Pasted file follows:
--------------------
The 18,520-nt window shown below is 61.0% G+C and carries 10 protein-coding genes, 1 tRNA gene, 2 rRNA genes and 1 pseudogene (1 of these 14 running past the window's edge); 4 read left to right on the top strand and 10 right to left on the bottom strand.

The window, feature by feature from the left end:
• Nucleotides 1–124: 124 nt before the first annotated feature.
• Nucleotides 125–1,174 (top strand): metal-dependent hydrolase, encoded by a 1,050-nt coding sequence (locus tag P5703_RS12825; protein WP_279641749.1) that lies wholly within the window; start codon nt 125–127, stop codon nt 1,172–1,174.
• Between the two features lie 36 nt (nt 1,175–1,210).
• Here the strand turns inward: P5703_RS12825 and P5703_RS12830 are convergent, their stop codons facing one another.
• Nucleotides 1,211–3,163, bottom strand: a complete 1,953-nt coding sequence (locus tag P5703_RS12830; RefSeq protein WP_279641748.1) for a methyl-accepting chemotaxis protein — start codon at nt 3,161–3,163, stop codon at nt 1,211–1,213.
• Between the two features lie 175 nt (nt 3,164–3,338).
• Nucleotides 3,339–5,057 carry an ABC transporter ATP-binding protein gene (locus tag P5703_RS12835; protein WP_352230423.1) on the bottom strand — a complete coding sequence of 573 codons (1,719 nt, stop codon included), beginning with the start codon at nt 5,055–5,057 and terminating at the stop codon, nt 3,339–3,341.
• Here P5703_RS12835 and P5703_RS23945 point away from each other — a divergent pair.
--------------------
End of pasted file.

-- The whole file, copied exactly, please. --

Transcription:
The 18,520-nt window shown below is 61.0% G+C and carries 10 protein-coding genes, 1 tRNA gene, 2 rRNA genes and 1 pseudogene (1 of these 14 running past the window's edge); 4 read left to right on the top strand and 10 right to left on the bottom strand.

The window, feature by feature from the left end:
• Nucleotides 1–124: 124 nt before the first annotated feature.
• Nucleotides 125–1,174 (top strand): metal-dependent hydrolase, encoded by a 1,050-nt coding sequence (locus tag P5703_RS12825; protein WP_279641749.1) that lies wholly within the window; start codon nt 125–127, stop codon nt 1,172–1,174.
• Between the two features lie 36 nt (nt 1,175–1,210).
• Here the strand turns inward: P5703_RS12825 and P5703_RS12830 are convergent, their stop codons facing one another.
• Nucleotides 1,211–3,163, bottom strand: a complete 1,953-nt coding sequence (locus tag P5703_RS12830; RefSeq protein WP_279641748.1) for a methyl-accepting chemotaxis protein — start codon at nt 3,161–3,163, stop codon at nt 1,211–1,213.
• Between the two features lie 175 nt (nt 3,164–3,338).
• Nucleotides 3,339–5,057 carry an ABC transporter ATP-binding protein gene (locus tag P5703_RS12835; protein WP_352230423.1) on the bottom strand — a complete coding sequence of 573 codons (1,719 nt, stop codon included), beginning with the start codon at nt 5,055–5,057 and terminating at the stop codon, nt 3,339–3,341.
• Here P5703_RS12835 and P5703_RS23945 point away from each other — a divergent pair.